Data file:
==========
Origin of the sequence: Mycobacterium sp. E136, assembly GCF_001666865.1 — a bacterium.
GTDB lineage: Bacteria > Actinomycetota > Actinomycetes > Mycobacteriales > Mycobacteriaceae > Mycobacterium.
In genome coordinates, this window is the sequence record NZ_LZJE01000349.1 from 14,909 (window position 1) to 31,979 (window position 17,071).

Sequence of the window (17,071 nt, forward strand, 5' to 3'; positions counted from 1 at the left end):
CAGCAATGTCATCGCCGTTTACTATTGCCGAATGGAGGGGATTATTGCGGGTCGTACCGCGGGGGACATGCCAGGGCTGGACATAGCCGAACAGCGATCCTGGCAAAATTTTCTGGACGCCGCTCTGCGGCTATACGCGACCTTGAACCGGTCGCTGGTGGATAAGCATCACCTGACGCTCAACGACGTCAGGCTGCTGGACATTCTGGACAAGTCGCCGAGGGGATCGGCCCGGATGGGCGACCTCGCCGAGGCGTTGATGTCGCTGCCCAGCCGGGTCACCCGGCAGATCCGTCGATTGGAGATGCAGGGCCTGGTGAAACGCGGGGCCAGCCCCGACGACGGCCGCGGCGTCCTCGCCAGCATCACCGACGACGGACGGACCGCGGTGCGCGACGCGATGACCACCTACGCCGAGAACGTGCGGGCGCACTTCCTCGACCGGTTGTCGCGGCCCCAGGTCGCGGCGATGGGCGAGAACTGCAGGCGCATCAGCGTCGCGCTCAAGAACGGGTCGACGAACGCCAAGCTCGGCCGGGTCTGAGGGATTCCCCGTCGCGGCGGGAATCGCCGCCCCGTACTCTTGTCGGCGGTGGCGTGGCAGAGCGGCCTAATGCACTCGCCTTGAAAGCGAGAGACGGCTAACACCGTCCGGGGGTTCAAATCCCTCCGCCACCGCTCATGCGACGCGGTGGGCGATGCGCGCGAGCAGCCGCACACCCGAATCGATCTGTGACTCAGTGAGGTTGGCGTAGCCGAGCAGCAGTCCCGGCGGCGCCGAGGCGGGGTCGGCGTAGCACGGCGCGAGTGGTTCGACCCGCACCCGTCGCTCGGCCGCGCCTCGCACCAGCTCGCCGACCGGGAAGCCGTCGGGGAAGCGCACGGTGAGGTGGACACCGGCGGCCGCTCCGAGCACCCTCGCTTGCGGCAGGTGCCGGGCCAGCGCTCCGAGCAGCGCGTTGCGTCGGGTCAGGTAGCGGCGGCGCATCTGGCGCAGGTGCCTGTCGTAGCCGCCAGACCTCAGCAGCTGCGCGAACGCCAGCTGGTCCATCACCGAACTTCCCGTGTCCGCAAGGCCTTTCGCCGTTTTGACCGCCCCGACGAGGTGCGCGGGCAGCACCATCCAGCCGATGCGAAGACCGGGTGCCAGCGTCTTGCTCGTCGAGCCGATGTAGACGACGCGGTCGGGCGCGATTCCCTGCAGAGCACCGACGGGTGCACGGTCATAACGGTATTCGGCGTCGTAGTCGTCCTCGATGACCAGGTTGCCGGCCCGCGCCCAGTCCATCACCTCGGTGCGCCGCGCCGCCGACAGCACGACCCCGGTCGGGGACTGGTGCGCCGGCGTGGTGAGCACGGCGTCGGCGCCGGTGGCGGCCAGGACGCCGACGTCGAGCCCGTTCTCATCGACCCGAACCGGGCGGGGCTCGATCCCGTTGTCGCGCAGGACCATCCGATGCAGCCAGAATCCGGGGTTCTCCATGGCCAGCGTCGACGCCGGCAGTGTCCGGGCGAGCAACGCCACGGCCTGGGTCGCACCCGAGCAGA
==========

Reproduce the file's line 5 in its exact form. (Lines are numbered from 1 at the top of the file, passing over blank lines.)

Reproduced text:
CAGCAATGTCATCGCCGTTTACTATTGCCGAATGGAGGGGATTATTGCGGGTCGTACCGCGGGGGACATGCCAGGGCTGGACATAGCCGAACAGCGATCCTGGCAAAATTTTCTGGACGCCGCTCTGCGGCTATACGCGACCTTGAACCGGTCGCTGGTGGATAAGCATCACCTGACGCTCAACGACGTCAGGCTGCTGGACATTCTGGACAAGTCGCCGAGGGGATCGGCCCGGATGGGCGACCTCGCCGAGGCGTTGATGTCGCTGCCCAGCCGGGTCACCCGGCAGATCCGTCGATTGGAGATGCAGGGCCTGGTGAAACGCGGGGCCAGCCCCGACGACGGCCGCGGCGTCCTCGCCAGCATCACCGACGACGGACGGACCGCGGTGCGCGACGCGATGACCACCTACGCCGAGAACGTGCGGGCGCACTTCCTCGACCGGTTGTCGCGGCCCCAGGTCGCGGCGATGGGCGAGAACTGCAGGCGCATCAGCGTCGCGCTCAAGAACGGGTCGACGAACGCCAAGCTCGGCCGGGTCTGAGGGATTCCCCGTCGCGGCGGGAATCGCCGCCCCGTACTCTTGTCGGCGGTGGCGTGGCAGAGCGGCCTAATGCACTCGCCTTGAAAGCGAGAGACGGCTAACACCGTCCGGGGGTTCAAATCCCTCCGCCACCGCTCATGCGACGCGGTGGGCGATGCGCGCGAGCAGCCGCACACCCGAATCGATCTGTGACTCAGTGAGGTTGGCGTAGCCGAGCAGCAGTCCCGGCGGCGCCGAGGCGGGGTCGGCGTAGCACGGCGCGAGTGGTTCGACCCGCACCCGTCGCTCGGCCGCGCCTCGCACCAGCTCGCCGACCGGGAAGCCGTCGGGGAAGCGCACGGTGAGGTGGACACCGGCGGCCGCTCCGAGCACCCTCGCTTGCGGCAGGTGCCGGGCCAGCGCTCCGAGCAGCGCGTTGCGTCGGGTCAGGTAGCGGCGGCGCATCTGGCGCAGGTGCCTGTCGTAGCCGCCAGACCTCAGCAGCTGCGCGAACGCCAGCTGGTCCATCACCGAACTTCCCGTGTCCGCAAGGCCTTTCGCCGTTTTGACCGCCCCGACGAGGTGCGCGGGCAGCACCATCCAGCCGATGCGAAGACCGGGTGCCAGCGTCTTGCTCGTCGAGCCGATGTAGACGACGCGGTCGGGCGCGATTCCCTGCAGAGCACCGACGGGTGCACGGTCATAACGGTATTCGGCGTCGTAGTCGTCCTCGATGACCAGGTTGCCGGCCCGCGCCCAGTCCATCACCTCGGTGCGCCGCGCCGCCGACAGCACGACCCCGGTCGGGGACTGGTGCGCCGGCGTGGTGAGCACGGCGTCGGCGCCGGTGGCGGCCAGGACGCCGACGTCGAGCCCGTTCTCATCGACCCGAACCGGGCGGGGCTCGATCCCGTTGTCGCGCAGGACCATCCGATGCAGCCAGAATCCGGGGTTCTCCATGGCCAGCGTCGACGCCGGCAGTGTCCGGGCGAGCAACGCCACGGCCTGGGTCGCACCCGAGCAGA